Henri Cartier-Bresson was famous french street photographer who was born in Chanteloup, France on August 22, 1908. Receiving his education in Paris, Henri had a love for literature and the arts. When he was older he studied painting and attended Cambride University to study, in greater depth, literature and the arts. Art was his life. It wasn't until a trip he took to Africa in 1931 that his passion for photography began. Returning to France he purchased his first 35mm Lecia, a camera that played a huge role in defining his work. He mainly worked with a 50 mm lens and believed that all edits should be done when an image is made. It didn't take long for people to start to notice Henri's work and he quickly because famous. He had already shown his work in major exhibits by the mid 1930's. Some of those places were New York and Madrid. During one of his exhibits he met another photographer by the name of Paul Strand who inspired him to leave the photography world and return to France to work on filmmaking with Jean Renior. It didn’t take long for him to realized there was no place for him in directing feature films, his heart was in showing real life. In the 1940's during the German invasion Henri was captured and put into jail. After three years in prison he successfully escaped and went back to photography and film work. The United States hired him to direct a documentary of the return of French prisoners. Henri loved to travel the world and had many opportunities to do so by covering world events like the Spanish War and Chinese revolution. He photographed Gandhi and Marilyn Monroe and founded Magnum Photos. He's been published in Life and Vogue, among many others, as well as publishing a book of his own. He truly changed the way photojournalism was perceived and turned it into a form of art. In 1966 Henri Cartier-Besson left Magnum and went back painting and drawing. He didn't talk much about his life as a photographer. He was happy living out the rest of his life sketching landscaped and figurines. In 2003 a foundation was created to help preserve his work. Shortly after this Henri Cartier-Bresson passed away on August 3, 2004.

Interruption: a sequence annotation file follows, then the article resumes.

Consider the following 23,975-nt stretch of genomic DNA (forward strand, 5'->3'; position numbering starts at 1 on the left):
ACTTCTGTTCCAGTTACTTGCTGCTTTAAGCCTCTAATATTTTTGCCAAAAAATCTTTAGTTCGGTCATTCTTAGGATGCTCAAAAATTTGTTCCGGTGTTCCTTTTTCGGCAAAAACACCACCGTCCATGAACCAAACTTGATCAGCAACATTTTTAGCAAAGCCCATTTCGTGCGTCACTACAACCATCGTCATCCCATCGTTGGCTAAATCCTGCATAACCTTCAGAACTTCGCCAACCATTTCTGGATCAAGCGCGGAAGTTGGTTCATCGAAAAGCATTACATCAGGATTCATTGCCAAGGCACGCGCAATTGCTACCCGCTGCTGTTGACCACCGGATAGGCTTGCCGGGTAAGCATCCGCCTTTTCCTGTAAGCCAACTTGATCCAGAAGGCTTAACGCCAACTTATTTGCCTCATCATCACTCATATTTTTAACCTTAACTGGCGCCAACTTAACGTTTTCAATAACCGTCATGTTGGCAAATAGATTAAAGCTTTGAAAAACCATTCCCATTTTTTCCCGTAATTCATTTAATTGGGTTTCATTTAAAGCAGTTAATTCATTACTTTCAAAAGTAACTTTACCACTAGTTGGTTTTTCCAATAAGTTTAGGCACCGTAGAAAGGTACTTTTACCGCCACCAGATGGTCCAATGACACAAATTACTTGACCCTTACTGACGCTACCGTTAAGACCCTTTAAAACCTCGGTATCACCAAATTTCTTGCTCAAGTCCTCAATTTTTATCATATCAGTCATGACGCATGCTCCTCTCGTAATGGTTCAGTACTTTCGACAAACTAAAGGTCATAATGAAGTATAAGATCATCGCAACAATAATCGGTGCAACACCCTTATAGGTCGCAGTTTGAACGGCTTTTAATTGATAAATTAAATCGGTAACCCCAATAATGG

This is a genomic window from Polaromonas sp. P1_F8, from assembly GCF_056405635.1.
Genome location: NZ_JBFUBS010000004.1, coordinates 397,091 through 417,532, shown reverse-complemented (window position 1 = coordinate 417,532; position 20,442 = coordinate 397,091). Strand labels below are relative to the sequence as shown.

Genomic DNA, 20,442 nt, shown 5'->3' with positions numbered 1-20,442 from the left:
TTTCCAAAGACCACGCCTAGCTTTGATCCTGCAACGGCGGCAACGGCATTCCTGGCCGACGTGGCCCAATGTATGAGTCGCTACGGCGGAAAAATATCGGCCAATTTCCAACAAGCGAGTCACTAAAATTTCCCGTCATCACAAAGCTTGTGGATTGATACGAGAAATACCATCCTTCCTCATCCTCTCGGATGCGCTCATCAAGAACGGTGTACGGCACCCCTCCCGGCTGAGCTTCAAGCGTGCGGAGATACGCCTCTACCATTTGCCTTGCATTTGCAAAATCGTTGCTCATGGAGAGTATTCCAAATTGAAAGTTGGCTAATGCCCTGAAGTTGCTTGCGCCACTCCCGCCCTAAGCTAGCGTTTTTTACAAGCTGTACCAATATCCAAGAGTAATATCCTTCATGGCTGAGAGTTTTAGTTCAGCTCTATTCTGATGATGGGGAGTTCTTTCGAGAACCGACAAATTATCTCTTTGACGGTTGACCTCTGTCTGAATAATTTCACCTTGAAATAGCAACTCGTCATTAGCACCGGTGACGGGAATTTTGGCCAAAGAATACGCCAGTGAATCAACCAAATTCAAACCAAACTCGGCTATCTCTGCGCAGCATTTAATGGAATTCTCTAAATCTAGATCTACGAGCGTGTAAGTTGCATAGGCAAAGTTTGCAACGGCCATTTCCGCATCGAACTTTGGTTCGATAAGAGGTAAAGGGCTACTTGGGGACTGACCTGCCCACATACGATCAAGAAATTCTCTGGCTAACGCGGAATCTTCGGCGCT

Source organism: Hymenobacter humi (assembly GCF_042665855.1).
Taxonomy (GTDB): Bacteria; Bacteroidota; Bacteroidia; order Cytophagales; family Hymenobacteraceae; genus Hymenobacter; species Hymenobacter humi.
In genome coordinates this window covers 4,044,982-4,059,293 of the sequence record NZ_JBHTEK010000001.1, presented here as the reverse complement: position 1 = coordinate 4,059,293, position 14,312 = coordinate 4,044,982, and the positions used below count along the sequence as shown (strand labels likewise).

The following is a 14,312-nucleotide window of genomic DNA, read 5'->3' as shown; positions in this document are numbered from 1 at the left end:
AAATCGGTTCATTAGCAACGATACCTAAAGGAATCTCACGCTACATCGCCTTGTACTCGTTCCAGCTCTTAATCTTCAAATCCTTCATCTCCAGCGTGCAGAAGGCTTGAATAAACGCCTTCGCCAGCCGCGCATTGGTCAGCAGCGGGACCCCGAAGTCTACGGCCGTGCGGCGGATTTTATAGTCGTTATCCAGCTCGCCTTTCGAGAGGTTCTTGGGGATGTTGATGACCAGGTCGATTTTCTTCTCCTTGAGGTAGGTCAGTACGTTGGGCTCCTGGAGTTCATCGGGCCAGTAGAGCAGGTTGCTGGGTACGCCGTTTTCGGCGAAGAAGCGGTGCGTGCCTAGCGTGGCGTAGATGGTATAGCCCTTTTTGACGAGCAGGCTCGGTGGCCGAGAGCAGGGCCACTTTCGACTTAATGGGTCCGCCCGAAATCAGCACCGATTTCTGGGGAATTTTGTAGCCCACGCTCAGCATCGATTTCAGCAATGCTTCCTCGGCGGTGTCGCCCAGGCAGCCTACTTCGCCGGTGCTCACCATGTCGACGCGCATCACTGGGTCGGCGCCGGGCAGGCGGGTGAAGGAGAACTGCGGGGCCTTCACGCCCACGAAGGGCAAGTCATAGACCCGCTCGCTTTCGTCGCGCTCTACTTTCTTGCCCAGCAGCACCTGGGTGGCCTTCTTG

Personally, I love street photography. Looking through Henri Cartier-Besson’s work was inspiring. His work feels spontaneous and real. On google images (henri cartier-bresson photos) you can see countless photos that Henri Cartier-Bresson's took during his life that are flat out amazing. Below are just a few that I particularly loved . I chose to recreate one of his photographs and feel I walked away from this experience a better, more appreciative photographer.